News & Media
Vol. 5, No.7October 30, 2007
In This Issue …
- November 2007 Election Preview
- Study Confirms Transit As Vital Tool in Combating Global Warming
- National Alliance of Public Transportation Advocates Gears Up Services
November 2007 Election Preview
OVER $20 BILLION IN NEW TRANSPORTATION FUNDING ON THE BALLOT
With the November elections a little less than a week away, transit campaigns are in full swing. CFTE is following the progress of six transit related ballot measures in regions across the country. Below is a quick preview of what is on the ballot on Nov. 6th.
Davis, Weber & Box Elder Counties, UT- Support Improved Mobility and Less Congestion-
Voters in three Northern Utah counties will be asked to approve a sales tax increase to support the development of transportation infrastructure. The tax increase, if approved, would raise as much as $12 million in Davis County during its first year of authorization, $8.7 million in Weber County, and $800,000 in Box Elder County. The money would go to a mix of about 35 road and transit projects in Weber and Davis, and in Box Elder, it would fund expansion of commuter rail.
Campaign Website: http://www.nutahtrans.com/mission.html
Greeley, CO – 2B YES FOR THE BUS!
Greeley, CO ballot question 2B asks residents to raise the sales tax by .25 of a percent to pay for improvements to the city's bus system. Members of the city's transit services asked Greeley City Council to place the tax proposal on the ballot because city staff is concerned that Greeley will lose federal funding for bus operating costs when the U.S. Census compiles the next census in 2010.
Campaign Website: http://www.goride.info/Home_Page.html
King, Snohomish and Pierce Counties, WA – Yes on Roads and Transit
Voters in King, Snohomish and Pierce counties will be asked to approve Proposition 1, the ballot measure also known as "Roads & Transit," calls for a boost in sales and car-tab taxes to build 50 miles of new tracks to Lynnwood, Overlake and Tacoma by 2027, along with 186 miles of road lanes and partial funding for a new Highway 520 floating bridge.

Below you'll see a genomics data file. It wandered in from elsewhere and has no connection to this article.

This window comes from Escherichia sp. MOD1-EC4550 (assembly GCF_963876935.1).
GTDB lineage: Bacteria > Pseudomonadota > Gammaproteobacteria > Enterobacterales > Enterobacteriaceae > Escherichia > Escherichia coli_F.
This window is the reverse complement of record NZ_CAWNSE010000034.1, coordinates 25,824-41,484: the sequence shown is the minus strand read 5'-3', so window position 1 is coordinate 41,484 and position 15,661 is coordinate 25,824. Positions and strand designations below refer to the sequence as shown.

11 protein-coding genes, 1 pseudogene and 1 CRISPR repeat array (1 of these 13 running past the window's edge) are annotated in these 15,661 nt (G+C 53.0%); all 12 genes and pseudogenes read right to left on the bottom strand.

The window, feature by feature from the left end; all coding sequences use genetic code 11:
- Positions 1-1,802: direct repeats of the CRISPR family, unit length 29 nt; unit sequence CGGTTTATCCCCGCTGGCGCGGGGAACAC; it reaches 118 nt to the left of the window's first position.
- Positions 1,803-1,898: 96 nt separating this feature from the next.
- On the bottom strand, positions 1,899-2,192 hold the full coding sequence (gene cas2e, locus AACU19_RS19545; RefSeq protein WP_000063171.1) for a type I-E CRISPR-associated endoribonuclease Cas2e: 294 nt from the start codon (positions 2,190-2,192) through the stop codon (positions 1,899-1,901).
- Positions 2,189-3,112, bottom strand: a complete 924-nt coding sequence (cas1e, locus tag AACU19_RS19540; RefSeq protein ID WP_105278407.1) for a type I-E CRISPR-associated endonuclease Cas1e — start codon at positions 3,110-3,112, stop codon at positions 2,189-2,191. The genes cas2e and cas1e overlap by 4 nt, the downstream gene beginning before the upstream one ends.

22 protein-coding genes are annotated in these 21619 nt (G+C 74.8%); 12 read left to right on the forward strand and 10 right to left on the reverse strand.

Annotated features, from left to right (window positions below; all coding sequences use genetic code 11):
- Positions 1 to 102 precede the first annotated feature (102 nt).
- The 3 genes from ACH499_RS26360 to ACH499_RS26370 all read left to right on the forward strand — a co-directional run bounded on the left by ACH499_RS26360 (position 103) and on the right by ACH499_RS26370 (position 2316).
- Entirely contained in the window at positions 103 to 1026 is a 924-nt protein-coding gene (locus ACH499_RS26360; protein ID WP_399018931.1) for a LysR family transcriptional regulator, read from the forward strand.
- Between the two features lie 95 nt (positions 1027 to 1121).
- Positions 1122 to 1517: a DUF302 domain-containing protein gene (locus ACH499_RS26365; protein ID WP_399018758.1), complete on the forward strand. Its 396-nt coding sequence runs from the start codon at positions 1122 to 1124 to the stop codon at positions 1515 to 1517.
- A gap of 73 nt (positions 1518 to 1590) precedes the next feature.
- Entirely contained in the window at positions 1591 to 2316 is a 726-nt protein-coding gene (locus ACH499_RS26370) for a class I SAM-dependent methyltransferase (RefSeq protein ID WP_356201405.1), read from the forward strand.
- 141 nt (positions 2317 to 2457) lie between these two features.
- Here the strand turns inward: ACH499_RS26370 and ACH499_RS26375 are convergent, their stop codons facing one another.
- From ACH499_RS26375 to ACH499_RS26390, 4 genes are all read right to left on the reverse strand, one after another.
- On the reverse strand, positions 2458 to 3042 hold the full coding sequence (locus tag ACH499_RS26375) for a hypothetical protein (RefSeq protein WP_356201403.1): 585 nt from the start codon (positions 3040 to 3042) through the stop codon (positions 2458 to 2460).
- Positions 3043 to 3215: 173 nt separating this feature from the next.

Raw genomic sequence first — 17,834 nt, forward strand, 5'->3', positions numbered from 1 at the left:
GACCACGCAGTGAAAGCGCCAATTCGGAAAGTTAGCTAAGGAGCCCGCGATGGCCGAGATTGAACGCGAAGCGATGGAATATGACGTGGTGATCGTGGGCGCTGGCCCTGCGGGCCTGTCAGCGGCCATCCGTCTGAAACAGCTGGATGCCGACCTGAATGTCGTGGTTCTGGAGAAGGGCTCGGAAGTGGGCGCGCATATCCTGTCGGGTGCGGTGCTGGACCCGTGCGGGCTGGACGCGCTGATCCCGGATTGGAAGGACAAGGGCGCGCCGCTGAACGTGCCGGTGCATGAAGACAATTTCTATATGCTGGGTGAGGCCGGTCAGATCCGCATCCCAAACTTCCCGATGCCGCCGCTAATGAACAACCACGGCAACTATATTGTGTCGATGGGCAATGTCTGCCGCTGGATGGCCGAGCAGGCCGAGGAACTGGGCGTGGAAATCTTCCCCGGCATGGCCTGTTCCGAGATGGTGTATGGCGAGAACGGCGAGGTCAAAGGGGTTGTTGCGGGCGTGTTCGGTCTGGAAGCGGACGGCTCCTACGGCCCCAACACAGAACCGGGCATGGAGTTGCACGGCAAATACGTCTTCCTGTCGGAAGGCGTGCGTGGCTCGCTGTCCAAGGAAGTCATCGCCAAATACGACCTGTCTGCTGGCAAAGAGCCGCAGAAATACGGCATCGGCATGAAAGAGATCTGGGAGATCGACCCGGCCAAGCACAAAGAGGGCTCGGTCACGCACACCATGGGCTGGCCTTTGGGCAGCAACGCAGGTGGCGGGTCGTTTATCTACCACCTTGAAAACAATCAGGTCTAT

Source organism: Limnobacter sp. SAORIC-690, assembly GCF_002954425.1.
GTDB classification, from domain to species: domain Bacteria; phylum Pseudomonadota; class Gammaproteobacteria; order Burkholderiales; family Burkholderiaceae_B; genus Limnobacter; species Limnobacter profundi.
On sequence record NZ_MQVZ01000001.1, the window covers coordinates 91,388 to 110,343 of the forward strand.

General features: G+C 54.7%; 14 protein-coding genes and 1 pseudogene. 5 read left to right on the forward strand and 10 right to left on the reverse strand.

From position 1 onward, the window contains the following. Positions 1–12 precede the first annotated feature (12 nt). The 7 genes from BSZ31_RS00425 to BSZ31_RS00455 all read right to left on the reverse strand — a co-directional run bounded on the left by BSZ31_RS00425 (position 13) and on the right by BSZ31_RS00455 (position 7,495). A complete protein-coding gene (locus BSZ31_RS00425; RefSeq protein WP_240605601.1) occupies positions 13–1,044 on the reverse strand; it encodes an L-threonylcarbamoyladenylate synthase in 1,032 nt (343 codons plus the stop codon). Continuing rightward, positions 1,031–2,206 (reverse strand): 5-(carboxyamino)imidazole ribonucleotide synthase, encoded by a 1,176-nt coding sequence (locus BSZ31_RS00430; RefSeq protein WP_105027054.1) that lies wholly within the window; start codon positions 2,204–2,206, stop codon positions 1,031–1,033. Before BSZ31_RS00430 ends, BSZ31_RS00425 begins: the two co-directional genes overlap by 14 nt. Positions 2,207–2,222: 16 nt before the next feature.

Campaign Website: http://yesonroadsandtransit.org/
Mecklenburg, NC - VOTE AGAINST THE REPEAL OF THE TRANSIT TAX and Keep Mecklenburg Moving!
This citizens of Mecklenburg County will be asked to decide if they want to repeal the a special sales tax that funds mass transit. This half cent sales tax which generates about $70 million was first approved 1998 by 58 percent of the Charlotte area voters. However, there is a growing group of citizen's that are frustrated with the delays and cost overruns associated with the first phase of the light rail project. These transit tax opponents have gathered nearly 49,000 signatures on petitions calling for a referendum to repeal the tax, which qualifies the measure for the November ballot.
Campaign Website: http://voteagainstrepeal.com/index.html
San Francisco, CA – Yes on Prop A
The Board of Supervisors put a measure on the ballot that supporters say would help fix Muni, the troubled but popular system with almost 700,000 riders a day. A separate measure, which qualified through the signature-gathering process, would increase the city's parking. But voters can't have it both ways. Even if both measures receive a majority of the vote, only one can take effect.
Campaign Website: http://www.fixmuni.com/prop_a.html
Toledo, OH - Vote For Issue 13
The 1.5-mill property tax that TARTA will have on the Election Day ballot in Toledo, Perrysburg, Rossford, Maumee, Waterville, Sylvania, Sylvania Township, Spencer Township, and Ottawa Hills will replace a 10-year levy at the same rate that expires at year's end.
Campaign Website: http://citizensfortarta.com/
For a complete list of 2007 Transportation Ballot Initiatives
Study Confirms Transit As Vital Tool in Combating Global Warming
TRANSIT CAN CUT HOUSEHOLD CARBON EMISSIONS BY NEARLY ONE-THIRD